Qualcomm would hold the line with its powerful alternative to M1 chips

According to information from the German site “WinFuture”, Qualcomm would not drop the case. The group is currently testing two variants of a SoC potentially capable of responding to the powerful Apple Silicon chips used on Macs and iPads.

The Lenovo ThinkPad X13s, powered by a Snapdragon 8CX Gen 3, for illustration // Source: Robin Wycke – Frandroid

We have already been talking about it for many months, Qualcomm is working on a high-performance ARM mobile processor, intended for the PC market, and designed to challenge the virtual supremacy of the Apple M1 and M2 chips on the performance / energy efficiency ratio. We learn a little more this week thanks to the information obtained by WinFuture.

According to the specialized German site, often well informed, Qualcomm would indeed progress on this project, nicknamed “Hamoa” internally. In this case, the firm is currently working on a first draft of a chip with a total of 12 cores, comprising 4 high energy efficiency cores and 8 high performance cores. We also discover that two variants of this first chip would be in the test phase at Qualcomm under the references SC8380X and SC8380XP.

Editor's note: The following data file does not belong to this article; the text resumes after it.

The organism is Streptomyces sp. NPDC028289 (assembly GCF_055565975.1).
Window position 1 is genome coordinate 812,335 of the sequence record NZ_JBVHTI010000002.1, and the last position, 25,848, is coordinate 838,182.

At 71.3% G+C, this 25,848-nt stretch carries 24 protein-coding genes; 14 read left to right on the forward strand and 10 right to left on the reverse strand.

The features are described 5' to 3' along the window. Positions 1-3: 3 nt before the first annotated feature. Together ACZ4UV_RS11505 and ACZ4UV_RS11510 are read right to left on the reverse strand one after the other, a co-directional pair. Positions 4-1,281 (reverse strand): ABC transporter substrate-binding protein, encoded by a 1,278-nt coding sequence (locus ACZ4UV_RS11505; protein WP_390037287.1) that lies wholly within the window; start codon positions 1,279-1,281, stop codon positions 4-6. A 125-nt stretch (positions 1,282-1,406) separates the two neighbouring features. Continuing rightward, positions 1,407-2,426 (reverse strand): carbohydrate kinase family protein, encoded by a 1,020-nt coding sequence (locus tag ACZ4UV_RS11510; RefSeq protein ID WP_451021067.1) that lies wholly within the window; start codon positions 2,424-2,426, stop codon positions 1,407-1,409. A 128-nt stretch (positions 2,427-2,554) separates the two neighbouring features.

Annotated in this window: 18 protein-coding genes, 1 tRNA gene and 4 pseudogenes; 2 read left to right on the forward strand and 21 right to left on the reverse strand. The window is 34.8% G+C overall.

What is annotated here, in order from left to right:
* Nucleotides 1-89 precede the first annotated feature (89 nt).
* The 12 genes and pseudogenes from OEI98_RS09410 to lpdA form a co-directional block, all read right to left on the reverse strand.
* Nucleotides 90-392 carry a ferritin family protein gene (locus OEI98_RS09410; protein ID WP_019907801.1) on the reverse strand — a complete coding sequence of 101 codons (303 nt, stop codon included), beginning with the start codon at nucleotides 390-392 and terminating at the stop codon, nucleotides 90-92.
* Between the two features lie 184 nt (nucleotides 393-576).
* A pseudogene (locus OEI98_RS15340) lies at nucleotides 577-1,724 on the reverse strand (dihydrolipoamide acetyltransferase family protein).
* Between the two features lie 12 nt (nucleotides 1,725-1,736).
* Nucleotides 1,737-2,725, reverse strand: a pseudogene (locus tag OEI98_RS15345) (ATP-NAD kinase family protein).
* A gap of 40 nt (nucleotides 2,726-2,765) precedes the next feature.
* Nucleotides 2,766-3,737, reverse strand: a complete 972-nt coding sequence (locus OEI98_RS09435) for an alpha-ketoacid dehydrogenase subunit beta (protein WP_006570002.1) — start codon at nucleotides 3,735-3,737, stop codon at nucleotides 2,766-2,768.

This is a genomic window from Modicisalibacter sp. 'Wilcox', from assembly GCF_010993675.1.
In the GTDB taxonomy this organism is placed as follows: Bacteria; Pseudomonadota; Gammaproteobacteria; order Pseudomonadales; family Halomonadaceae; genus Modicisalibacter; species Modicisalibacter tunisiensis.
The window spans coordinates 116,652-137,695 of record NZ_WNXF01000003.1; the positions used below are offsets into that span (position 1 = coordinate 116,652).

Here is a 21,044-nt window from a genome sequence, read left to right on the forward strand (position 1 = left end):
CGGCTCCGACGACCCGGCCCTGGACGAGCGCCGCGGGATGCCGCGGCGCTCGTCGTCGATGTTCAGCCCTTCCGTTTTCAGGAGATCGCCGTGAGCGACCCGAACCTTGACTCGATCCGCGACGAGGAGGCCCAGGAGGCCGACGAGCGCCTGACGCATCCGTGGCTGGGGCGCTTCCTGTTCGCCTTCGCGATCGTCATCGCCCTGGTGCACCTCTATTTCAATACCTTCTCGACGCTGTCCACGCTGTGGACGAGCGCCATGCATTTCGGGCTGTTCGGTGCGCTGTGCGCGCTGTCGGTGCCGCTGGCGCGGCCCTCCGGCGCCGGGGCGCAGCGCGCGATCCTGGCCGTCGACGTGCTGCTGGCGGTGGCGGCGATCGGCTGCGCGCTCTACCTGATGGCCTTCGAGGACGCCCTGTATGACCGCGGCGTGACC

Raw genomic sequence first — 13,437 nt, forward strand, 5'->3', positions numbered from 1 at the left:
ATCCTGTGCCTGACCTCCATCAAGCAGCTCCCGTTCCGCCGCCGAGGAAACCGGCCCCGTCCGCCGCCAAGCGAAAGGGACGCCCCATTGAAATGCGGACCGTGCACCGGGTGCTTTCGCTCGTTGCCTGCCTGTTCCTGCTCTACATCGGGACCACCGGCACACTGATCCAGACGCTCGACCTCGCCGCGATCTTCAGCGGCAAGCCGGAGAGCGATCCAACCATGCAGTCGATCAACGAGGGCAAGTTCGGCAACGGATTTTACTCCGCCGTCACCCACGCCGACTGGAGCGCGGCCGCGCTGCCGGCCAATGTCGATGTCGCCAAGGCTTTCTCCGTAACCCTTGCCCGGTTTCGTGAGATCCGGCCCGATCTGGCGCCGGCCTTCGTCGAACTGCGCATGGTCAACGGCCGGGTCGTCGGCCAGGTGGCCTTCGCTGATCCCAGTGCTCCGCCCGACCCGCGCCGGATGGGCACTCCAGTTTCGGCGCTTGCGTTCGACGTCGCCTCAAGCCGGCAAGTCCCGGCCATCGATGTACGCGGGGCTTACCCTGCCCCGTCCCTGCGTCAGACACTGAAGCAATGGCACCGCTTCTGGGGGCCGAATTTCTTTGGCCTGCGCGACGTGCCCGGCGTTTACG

Nuvia know-how and executives at the heart of the project

These two references are not insignificant, they suggest that the powerful chip from Qualcomm could take the direct continuation, once launched, of the current Snapdragon 8cx Gen 3. During its development, the latter was indeed designated by the reference SC8280, recall WinFuture. In other words, Qualcomm could very well baptize its new processor “Snapdragon 8cx Gen 4”… unless the group chooses on the contrary a new nomenclature to notify the consumer of the switch to a more ambitious product.

Be that as it may, and as we have already reported in recent months, the development of this new chip by Qualcomm is above all made possible by the acquisition of Nuvia, at the beginning of 2021. Founded in particular by the former chief CPU architect of ‘Apple, the firm has important skills that should allow Qualcomm to achieve its goals more quickly.

On the technical side, WinFuture emphasizes for the rest that the “Hamoa” project would be designed to work with LPDDR5X memory. We also learn that the test platform used by Qualcomm uses 4 nm engraving (presumably that of TSMC) and is equipped with the powerful 5G Snapdragon X65 modem. Another interesting detail, the Qualcomm chip would finally use the new UFS 4.0 flash memory standard.

It remains to be seen whether these different specifications, which are more reminiscent of a SoC for a smartphone than a processor for a PC (and that’s the goal), will be definitively adopted… and if they will be enough to give Qualcomm the advantage, from 2023, against Intel, AMD and above all Apple.

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